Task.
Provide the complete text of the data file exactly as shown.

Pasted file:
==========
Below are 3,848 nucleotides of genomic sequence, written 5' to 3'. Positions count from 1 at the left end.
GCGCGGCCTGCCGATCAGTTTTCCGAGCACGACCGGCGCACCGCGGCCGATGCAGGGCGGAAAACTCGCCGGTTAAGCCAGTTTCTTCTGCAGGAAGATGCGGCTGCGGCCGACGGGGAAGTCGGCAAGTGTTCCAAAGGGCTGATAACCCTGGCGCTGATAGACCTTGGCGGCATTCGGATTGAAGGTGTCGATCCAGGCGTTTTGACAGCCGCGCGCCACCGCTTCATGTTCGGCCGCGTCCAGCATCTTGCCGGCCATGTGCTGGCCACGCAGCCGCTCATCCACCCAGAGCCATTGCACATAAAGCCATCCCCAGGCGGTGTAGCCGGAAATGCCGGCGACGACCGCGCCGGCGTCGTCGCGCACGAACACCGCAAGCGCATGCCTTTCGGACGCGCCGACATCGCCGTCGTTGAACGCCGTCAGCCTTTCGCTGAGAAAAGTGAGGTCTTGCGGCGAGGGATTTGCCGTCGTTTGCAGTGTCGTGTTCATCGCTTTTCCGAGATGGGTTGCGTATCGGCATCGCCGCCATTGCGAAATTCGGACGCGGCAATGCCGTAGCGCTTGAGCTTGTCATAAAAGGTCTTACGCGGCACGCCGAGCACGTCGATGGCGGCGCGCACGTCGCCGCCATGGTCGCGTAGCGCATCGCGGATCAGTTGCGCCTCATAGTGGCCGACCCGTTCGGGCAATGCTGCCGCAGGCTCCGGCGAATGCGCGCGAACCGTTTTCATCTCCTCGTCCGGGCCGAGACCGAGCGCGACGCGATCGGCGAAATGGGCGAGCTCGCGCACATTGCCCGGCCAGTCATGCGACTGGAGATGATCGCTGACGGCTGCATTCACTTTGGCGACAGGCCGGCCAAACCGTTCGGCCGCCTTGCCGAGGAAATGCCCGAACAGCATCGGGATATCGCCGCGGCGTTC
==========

Below are 3,848 nucleotides of genomic sequence, written 5' to 3'. Positions count from 1 at the left end.
GCGCGGCCTGCCGATCAGTTTTCCGAGCACGACCGGCGCACCGCGGCCGATGCAGGGCGGAAAACTCGCCGGTTAAGCCAGTTTCTTCTGCAGGAAGATGCGGCTGCGGCCGACGGGGAAGTCGGCAAGTGTTCCAAAGGGCTGATAACCCTGGCGCTGATAGACCTTGGCGGCATTCGGATTGAAGGTGTCGATCCAGGCGTTTTGACAGCCGCGCGCCACCGCTTCATGTTCGGCCGCGTCCAGCATCTTGCCGGCCATGTGCTGGCCACGCAGCCGCTCATCCACCCAGAGCCATTGCACATAAAGCCATCCCCAGGCGGTGTAGCCGGAAATGCCGGCGACGACCGCGCCGGCGTCGTCGCGCACGAACACCGCAAGCGCATGCCTTTCGGACGCGCCGACATCGCCGTCGTTGAACGCCGTCAGCCTTTCGCTGAGAAAAGTGAGGTCTTGCGGCGAGGGATTTGCCGTCGTTTGCAGTGTCGTGTTCATCGCTTTTCCGAGATGGGTTGCGTATCGGCATCGCCGCCATTGCGAAATTCGGACGCGGCAATGCCGTAGCGCTTGAGCTTGTCATAAAAGGTCTTACGCGGCACGCCGAGCACGTCGATGGCGGCGCGCACGTCGCCGCCATGGTCGCGTAGCGCATCGCGGATCAGTTGCGCCTCATAGTGGCCGACCCGTTCGGGCAATGCTGCCGCAGGCTCCGGCGAATGCGCGCGAACCGTTTTCATCTCCTCGTCCGGGCCGAGACCGAGCGCGACGCGATCGGCGAAATGGGCGAGCTCGCGCACATTGCCCGGCCAGTCATGCGACTGGAGATGATCGCTGACGGCTGCATTCACTTTGGCGACAGGCCGGCCAAACCGTTCGGCCGCCTTGCCGAGGAAATGCCCGAACAGCATCGGGATATCGCCGCGGCGTTC